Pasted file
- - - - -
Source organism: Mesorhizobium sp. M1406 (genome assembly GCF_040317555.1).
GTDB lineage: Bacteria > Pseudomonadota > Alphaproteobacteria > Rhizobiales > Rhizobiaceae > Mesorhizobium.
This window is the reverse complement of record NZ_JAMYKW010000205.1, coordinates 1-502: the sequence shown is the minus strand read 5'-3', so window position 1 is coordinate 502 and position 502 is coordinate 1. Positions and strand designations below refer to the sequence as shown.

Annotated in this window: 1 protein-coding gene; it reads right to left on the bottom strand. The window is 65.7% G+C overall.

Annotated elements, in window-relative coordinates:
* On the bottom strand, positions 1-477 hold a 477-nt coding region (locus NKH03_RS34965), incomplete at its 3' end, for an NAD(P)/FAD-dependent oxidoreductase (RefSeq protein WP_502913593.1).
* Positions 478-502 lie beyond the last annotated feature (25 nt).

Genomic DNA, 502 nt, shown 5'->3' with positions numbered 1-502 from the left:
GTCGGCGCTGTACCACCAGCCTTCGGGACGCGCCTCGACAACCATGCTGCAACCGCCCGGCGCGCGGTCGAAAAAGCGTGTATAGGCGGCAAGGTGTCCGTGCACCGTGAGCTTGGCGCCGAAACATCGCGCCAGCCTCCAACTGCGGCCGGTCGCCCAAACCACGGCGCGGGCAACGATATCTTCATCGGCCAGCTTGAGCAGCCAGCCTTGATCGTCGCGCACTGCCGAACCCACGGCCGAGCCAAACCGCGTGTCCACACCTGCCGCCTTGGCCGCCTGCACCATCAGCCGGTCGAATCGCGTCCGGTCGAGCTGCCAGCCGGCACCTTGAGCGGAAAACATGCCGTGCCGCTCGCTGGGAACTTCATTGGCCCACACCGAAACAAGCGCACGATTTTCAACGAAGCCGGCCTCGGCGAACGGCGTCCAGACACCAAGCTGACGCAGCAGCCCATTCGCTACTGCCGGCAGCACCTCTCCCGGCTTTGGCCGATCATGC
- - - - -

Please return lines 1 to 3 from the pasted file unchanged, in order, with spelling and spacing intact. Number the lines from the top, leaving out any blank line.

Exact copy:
Source organism: Mesorhizobium sp. M1406 (genome assembly GCF_040317555.1).
GTDB lineage: Bacteria > Pseudomonadota > Alphaproteobacteria > Rhizobiales > Rhizobiaceae > Mesorhizobium.
This window is the reverse complement of record NZ_JAMYKW010000205.1, coordinates 1-502: the sequence shown is the minus strand read 5'-3', so window position 1 is coordinate 502 and position 502 is coordinate 1. Positions and strand designations below refer to the sequence as shown.